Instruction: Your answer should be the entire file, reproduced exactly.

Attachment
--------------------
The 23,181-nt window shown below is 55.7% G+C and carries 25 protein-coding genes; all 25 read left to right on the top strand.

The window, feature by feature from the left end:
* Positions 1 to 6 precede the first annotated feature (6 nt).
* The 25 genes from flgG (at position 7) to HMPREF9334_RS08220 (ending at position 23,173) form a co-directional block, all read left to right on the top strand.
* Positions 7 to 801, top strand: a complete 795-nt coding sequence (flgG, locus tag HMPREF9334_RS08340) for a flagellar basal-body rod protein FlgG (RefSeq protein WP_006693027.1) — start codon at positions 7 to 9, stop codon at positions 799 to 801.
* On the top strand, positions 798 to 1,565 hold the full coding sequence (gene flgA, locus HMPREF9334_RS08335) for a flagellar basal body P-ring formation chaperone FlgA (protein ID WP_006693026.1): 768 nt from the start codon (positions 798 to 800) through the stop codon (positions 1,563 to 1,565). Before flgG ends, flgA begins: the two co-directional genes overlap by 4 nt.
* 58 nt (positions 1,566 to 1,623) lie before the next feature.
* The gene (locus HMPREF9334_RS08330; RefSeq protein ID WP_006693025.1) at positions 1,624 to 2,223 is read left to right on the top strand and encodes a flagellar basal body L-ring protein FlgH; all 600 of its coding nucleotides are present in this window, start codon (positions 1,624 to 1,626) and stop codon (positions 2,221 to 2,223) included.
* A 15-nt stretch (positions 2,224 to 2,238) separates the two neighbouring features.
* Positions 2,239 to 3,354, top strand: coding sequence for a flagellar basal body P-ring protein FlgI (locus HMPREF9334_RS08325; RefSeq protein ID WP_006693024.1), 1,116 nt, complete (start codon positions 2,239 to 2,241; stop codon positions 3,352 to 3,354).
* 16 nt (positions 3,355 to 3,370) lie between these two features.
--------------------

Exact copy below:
The 23,181-nt window shown below is 55.7% G+C and carries 25 protein-coding genes; all 25 read left to right on the top strand.

The window, feature by feature from the left end:
* Positions 1 to 6 precede the first annotated feature (6 nt).
* The 25 genes from flgG (at position 7) to HMPREF9334_RS08220 (ending at position 23,173) form a co-directional block, all read left to right on the top strand.
* Positions 7 to 801, top strand: a complete 795-nt coding sequence (flgG, locus tag HMPREF9334_RS08340) for a flagellar basal-body rod protein FlgG (RefSeq protein WP_006693027.1) — start codon at positions 7 to 9, stop codon at positions 799 to 801.
* On the top strand, positions 798 to 1,565 hold the full coding sequence (gene flgA, locus HMPREF9334_RS08335) for a flagellar basal body P-ring formation chaperone FlgA (protein ID WP_006693026.1): 768 nt from the start codon (positions 798 to 800) through the stop codon (positions 1,563 to 1,565). Before flgG ends, flgA begins: the two co-directional genes overlap by 4 nt.
* 58 nt (positions 1,566 to 1,623) lie before the next feature.
* The gene (locus HMPREF9334_RS08330; RefSeq protein ID WP_006693025.1) at positions 1,624 to 2,223 is read left to right on the top strand and encodes a flagellar basal body L-ring protein FlgH; all 600 of its coding nucleotides are present in this window, start codon (positions 1,624 to 1,626) and stop codon (positions 2,221 to 2,223) included.
* A 15-nt stretch (positions 2,224 to 2,238) separates the two neighbouring features.
* Positions 2,239 to 3,354, top strand: coding sequence for a flagellar basal body P-ring protein FlgI (locus HMPREF9334_RS08325; RefSeq protein ID WP_006693024.1), 1,116 nt, complete (start codon positions 2,239 to 2,241; stop codon positions 3,352 to 3,354).
* 16 nt (positions 3,355 to 3,370) lie between these two features.